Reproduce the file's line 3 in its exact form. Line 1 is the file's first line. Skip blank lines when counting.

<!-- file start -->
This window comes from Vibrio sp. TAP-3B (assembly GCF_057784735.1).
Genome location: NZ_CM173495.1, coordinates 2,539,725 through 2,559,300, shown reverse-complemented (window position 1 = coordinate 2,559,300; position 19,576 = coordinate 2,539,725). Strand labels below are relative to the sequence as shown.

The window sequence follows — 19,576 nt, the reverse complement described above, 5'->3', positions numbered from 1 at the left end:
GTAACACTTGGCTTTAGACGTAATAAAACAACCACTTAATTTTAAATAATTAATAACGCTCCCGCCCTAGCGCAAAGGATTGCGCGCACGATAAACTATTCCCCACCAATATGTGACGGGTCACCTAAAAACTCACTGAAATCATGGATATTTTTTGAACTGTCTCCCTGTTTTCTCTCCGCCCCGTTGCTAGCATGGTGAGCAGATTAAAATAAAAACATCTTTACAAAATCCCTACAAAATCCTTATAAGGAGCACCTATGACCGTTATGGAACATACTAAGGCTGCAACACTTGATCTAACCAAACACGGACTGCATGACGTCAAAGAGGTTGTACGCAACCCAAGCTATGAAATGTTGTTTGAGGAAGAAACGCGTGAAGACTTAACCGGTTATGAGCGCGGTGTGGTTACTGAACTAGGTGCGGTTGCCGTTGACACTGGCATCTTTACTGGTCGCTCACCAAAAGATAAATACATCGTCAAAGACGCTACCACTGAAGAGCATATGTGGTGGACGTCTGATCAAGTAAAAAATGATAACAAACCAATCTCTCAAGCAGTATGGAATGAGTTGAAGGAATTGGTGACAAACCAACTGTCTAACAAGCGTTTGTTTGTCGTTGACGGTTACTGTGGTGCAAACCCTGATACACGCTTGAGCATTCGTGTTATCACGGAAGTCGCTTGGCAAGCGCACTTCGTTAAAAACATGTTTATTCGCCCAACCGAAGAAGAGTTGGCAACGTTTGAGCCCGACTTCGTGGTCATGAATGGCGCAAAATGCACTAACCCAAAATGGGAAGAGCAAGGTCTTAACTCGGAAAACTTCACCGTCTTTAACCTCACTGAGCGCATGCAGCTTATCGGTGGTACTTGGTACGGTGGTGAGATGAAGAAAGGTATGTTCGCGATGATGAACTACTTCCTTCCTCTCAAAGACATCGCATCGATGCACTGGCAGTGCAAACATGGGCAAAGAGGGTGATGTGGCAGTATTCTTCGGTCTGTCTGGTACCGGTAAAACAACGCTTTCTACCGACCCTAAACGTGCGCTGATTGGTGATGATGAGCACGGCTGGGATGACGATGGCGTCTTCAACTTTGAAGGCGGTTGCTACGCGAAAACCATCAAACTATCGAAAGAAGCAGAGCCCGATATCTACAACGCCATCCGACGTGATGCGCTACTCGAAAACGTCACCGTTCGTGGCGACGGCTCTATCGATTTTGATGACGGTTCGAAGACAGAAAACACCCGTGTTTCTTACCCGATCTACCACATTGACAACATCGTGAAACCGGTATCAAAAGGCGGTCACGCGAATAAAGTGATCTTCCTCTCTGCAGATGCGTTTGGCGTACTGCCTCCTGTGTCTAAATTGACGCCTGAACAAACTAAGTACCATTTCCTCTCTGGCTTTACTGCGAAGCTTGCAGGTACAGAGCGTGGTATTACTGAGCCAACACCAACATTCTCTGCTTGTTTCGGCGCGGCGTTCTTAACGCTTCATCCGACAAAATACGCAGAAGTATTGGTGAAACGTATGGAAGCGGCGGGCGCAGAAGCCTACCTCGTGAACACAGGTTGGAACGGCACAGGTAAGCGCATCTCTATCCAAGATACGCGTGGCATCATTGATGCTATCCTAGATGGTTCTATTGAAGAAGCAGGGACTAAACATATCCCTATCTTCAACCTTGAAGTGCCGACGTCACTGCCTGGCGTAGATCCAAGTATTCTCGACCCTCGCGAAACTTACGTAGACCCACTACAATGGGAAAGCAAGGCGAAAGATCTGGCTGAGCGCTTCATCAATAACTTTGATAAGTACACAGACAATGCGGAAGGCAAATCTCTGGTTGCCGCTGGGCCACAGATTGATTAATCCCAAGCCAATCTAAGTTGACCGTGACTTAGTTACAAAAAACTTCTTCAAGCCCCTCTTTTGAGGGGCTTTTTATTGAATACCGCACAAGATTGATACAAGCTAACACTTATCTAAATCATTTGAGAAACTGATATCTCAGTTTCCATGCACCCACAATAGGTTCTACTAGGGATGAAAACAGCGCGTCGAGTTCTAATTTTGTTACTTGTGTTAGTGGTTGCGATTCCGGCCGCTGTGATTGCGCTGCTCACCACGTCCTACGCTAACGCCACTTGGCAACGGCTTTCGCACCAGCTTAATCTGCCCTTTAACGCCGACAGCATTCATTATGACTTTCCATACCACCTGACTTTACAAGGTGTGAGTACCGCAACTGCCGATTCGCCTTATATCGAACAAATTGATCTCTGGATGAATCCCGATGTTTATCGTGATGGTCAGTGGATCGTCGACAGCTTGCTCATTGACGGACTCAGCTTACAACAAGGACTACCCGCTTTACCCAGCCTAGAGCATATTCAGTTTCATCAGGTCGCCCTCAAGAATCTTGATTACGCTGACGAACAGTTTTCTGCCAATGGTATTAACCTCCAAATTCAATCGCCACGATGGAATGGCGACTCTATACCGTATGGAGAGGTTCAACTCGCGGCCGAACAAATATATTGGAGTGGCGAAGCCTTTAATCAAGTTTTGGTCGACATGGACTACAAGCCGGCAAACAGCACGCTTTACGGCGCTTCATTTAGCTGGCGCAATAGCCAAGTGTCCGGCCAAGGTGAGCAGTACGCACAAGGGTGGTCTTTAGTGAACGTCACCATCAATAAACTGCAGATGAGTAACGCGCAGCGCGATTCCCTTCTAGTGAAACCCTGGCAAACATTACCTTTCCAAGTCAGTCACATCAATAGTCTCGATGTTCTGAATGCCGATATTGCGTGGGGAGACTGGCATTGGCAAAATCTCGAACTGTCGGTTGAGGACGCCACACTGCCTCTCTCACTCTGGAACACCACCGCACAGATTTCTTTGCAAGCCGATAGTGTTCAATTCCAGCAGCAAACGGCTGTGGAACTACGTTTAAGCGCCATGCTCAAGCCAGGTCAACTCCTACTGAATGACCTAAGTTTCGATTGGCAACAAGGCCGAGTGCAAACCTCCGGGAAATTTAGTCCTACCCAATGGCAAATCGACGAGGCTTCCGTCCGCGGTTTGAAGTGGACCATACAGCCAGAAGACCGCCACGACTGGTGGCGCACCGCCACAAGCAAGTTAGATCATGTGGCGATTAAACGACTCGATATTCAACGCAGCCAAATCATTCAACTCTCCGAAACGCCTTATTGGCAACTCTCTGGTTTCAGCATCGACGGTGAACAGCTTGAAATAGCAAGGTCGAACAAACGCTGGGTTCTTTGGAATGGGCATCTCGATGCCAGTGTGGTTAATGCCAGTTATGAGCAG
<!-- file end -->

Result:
The window sequence follows — 19,576 nt, the reverse complement described above, 5'->3', positions numbered from 1 at the left end: